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Watch this musician brilliantly create a 100,000-person a cappella choir of fans in secret

Musician Jacob Collier was keeping the best secret from his audience.

Jacob Collier; a cappella choir; can't help falling in love; concert
Courtesy of Jacob Collier

Jacob Collier created a 100,000-person a cappella choir.

Sometimes people do some really, really cool things and they just have to be shared. Musician Jacob Collier has been keeping a secret from his fans but is unveiling the surprise October 12. Over the past year, Collier has been performing around America and asking his fans to send in a clip of them singing one word. No one knew why there were being asked to sing a single word, but they had the QR code and dropped Collier the videos anyway. The results are amazing! Collier got more than 10,000 people to submit recordings of themselves, which he added to recordings made on his concert tour, and the result is a giant base of Collier fans joining together to sing "Can't Help Falling in Love" a cappella.


During the most recent leg of his Djesse world tour, the five-time Grammy winner would come back on stage for his encore and direct the audience in multipart harmonies. Also, at some point during the night in each city, Collier would have the audience sing one single word from Elvis Presley's hit single and instruct them to record themselves. This is how so many people from multiple cities and states joined a super-secret a cappella choir that they had no idea they were a part of. The plan worked and it's brilliant.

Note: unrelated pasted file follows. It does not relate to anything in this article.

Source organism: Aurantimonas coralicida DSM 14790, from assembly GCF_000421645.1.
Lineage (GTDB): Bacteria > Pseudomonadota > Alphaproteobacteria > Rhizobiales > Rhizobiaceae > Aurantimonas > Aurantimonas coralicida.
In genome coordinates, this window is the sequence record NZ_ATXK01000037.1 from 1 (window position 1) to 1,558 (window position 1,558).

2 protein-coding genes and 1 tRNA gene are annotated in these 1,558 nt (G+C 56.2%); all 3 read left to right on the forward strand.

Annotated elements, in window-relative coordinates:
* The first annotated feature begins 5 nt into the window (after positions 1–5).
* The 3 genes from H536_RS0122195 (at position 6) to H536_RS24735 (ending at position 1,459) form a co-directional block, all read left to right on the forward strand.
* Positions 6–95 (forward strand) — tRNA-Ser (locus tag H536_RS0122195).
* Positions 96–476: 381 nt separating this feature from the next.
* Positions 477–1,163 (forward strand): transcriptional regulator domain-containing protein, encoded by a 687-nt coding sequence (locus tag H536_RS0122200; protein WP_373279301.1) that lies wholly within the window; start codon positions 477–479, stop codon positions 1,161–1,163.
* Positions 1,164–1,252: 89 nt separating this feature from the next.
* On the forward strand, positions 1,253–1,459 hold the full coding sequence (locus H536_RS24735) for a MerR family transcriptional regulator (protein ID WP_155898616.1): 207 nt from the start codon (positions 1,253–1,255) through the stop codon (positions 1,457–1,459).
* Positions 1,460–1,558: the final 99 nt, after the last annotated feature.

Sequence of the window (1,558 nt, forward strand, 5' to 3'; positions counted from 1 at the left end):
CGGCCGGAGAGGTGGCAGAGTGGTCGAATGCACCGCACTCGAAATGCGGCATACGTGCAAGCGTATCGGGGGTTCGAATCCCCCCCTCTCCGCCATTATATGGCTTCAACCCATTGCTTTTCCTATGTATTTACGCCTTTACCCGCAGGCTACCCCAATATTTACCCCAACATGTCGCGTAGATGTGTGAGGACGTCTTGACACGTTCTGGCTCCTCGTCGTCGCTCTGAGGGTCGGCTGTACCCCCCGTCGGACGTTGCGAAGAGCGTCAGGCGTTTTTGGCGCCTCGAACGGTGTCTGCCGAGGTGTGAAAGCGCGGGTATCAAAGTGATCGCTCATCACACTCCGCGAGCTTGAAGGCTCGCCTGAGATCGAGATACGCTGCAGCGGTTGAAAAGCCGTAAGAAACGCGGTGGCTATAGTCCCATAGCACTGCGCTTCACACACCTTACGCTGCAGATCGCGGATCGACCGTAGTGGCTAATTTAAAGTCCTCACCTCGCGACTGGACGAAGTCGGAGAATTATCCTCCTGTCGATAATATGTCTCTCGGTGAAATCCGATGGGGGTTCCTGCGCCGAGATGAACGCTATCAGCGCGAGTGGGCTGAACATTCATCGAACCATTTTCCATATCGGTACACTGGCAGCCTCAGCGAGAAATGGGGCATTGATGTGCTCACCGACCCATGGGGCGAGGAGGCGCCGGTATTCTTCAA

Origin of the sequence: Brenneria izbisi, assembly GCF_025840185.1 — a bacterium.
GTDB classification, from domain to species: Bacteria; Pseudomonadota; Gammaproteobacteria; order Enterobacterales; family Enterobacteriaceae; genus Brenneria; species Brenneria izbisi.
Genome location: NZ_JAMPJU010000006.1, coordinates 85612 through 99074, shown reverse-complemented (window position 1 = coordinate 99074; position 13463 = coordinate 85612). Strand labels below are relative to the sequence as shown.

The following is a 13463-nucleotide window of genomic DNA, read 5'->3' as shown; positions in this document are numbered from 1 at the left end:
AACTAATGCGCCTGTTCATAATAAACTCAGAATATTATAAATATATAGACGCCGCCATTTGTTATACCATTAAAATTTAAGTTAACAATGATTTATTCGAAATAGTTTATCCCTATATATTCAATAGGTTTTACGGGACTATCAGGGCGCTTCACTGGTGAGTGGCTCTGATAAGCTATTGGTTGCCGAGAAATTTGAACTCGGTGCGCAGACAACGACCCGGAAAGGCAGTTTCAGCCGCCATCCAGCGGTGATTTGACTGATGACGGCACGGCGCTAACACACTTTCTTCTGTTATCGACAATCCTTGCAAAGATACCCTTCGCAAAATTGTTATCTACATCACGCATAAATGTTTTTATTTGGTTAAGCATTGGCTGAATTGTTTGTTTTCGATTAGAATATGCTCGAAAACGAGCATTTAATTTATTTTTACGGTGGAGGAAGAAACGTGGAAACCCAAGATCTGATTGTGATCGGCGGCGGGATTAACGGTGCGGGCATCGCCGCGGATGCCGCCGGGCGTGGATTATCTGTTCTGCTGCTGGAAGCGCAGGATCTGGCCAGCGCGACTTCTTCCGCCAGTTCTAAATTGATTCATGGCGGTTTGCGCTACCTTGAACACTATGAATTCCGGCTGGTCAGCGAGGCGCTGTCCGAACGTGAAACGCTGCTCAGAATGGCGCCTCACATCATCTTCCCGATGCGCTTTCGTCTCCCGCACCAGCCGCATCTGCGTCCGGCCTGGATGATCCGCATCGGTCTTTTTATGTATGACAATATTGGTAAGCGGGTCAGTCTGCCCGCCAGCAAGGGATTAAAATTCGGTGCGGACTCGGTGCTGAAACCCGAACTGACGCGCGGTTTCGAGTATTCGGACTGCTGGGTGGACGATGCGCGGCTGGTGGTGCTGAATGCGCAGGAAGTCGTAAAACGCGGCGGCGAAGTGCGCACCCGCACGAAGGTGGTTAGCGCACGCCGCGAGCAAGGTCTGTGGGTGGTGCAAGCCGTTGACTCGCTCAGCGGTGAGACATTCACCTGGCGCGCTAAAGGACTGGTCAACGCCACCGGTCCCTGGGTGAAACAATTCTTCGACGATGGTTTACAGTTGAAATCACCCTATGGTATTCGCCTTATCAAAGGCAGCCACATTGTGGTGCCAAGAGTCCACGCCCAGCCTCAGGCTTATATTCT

The video is equally as cool to watch. At the bottom of the screen you see Collier conducting the "choir" and at the top of the screen you see hundreds of faces in squares singing parts of the song. The group of people switch out with each city that pops onto the screen, focusing on the person singing into the camera.

Jacob Collier.

Photo courtesy of Jacob Collier

When asked about his secret project, Collier said, "To bring 100,000 voices together in harmony has been a dream of mine for so long! What began as an experiment evolved into a fully-fledged extravaganza – to record every word in a different city and piece them all together, using encore-based audience choir videos as the harmonic backdrop. The wild thing to me is that it sounds like the same group of people singing the whole song - one big choir. I will treasure this video for the rest of my life.”

If you're ready to be wowed, check out the video below.

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